Lithium mood fails to stabilise
The Australian market continued its positive run, with the S&P/ASX 200 delivering a 2.4% return for April. The strongest performing sectors were Consumer Staples and IT, both delivering returns of 7.3%; whilst Property (-2.6%) and Materials (-2.0%) dragged on the index.
Corporate activity was a common theme among the best performers, with car dealer Automotive Holdings (+37.1%), Dulux (31.8%), and Crown Resorts (+15.5%) all attracting takeover bids in April – the latter, pitched by Vegas-based Wynn, was rescinded shortly afterward. Conversely, issues with monetisation was the overall theme for the two worst performers (both Lithium companies). Pilbara Minerals declined 22.8% despite declaring commercial production as deal prospects faded, and Galaxy fell 22.3% on an ill-received update regarding JV efforts in Argentina.
On the macroeconomic side, first quarter CPI came in at 0.0% (vs 0.2% expected) with cheaper fuel, travel, and accommodation offsetting rises in food, healthcare, and education. March employment data was also better than expectations, with a small uptick in the unemployment rate to 5.0% due to increasing participation. Given proximity to the May 18th election and inconclusive recent data, markets are pricing in a 40% chance of an interest rate cut at the next RBA meeting.
Inflation goes AWOL
Global bond markets delivered mixed results in April with bond yields slightly up in most regions. There has been a more positive tone to recent economic data releases, with signs of stabilisation in manufacturing surveys in some regions, and better than expected employment data from the US. However, the outlook for global economic growth remains subdued and most Central banks are in data-watching mode. Current bond yields imply slightly lower interest rates for the US, New Zealand and Australia; and there is potential for deeper cuts if the environment deteriorates.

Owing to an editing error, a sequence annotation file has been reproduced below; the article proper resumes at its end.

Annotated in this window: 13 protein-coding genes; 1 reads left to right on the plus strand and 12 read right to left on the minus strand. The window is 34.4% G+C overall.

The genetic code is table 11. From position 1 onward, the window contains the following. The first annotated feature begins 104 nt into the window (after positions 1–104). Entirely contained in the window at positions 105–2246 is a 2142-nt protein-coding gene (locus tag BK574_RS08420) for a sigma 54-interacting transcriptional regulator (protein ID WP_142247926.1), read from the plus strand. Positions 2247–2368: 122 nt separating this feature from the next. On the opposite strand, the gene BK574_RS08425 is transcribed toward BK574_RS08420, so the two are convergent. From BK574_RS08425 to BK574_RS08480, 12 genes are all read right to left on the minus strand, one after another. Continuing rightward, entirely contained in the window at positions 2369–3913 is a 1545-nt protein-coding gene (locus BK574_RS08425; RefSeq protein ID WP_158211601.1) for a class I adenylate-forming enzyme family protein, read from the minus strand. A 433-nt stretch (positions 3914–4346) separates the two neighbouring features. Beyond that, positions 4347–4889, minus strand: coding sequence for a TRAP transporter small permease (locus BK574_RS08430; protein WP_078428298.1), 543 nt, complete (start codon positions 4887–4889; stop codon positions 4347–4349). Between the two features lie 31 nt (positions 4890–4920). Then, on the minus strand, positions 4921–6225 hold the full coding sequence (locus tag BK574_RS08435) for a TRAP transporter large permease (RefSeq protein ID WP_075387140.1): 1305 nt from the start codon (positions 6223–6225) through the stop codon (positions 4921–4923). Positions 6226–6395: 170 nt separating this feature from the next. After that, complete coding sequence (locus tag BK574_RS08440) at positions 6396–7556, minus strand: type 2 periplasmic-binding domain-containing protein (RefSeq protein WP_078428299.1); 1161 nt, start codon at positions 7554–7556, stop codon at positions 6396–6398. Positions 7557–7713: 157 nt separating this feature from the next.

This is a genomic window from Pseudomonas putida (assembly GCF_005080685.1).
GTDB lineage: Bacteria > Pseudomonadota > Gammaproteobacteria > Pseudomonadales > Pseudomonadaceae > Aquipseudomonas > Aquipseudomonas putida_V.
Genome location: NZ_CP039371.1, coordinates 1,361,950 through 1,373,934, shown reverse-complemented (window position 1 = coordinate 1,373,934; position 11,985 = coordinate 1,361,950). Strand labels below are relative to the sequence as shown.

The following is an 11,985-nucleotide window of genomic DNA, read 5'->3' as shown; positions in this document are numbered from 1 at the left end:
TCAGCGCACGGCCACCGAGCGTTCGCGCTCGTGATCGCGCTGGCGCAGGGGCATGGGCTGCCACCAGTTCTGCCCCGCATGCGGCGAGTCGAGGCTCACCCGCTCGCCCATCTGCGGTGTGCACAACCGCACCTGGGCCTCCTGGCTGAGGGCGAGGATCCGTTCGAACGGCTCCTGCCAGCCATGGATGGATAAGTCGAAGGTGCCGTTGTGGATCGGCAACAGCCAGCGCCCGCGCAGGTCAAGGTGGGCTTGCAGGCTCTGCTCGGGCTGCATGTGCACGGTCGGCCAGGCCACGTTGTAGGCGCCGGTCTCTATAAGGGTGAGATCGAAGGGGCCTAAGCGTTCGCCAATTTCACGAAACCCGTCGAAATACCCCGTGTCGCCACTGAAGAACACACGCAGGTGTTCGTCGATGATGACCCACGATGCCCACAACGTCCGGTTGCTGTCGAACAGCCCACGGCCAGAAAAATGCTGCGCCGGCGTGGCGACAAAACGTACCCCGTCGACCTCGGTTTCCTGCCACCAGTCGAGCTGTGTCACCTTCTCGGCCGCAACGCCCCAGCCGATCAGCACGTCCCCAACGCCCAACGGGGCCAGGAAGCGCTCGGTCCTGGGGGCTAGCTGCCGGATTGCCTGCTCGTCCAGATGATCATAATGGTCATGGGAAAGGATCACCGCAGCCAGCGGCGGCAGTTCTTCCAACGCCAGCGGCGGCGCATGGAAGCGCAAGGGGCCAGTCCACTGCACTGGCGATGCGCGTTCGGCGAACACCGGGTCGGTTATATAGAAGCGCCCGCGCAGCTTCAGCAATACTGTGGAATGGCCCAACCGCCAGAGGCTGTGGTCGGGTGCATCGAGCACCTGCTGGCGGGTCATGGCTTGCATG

In New Zealand, the S&P Corporate Bond Index was flat for the month, outperforming the S&P NZX Government Bond Index, which was down by 0.3%. Both indices have had strong returns over the last few months in response to lower government bond yields.
Current market pricing implies an OCR of 1.3% at the end of 2019, showing that there is the expectation of at least one cut by the RBNZ this year. This expectation has been reinforced by weaker than expected inflation data released this month. The annual CPI growth to March was 1.5%, and this number has been falling over the last 2 quarters. A similar trend has been seen in Australia which also recorded a weaker than expected annual CPI growth rate of 1.3% to March. Some of this can be explained by the lagged impact of lower oil prices (which have since recovered) but economic momentum is also softening. In New Zealand, this is most evident in weak business confidence, with both ANZ and NZIER surveys released this month continuing to highlight net expectations of deterioration in general economic conditions.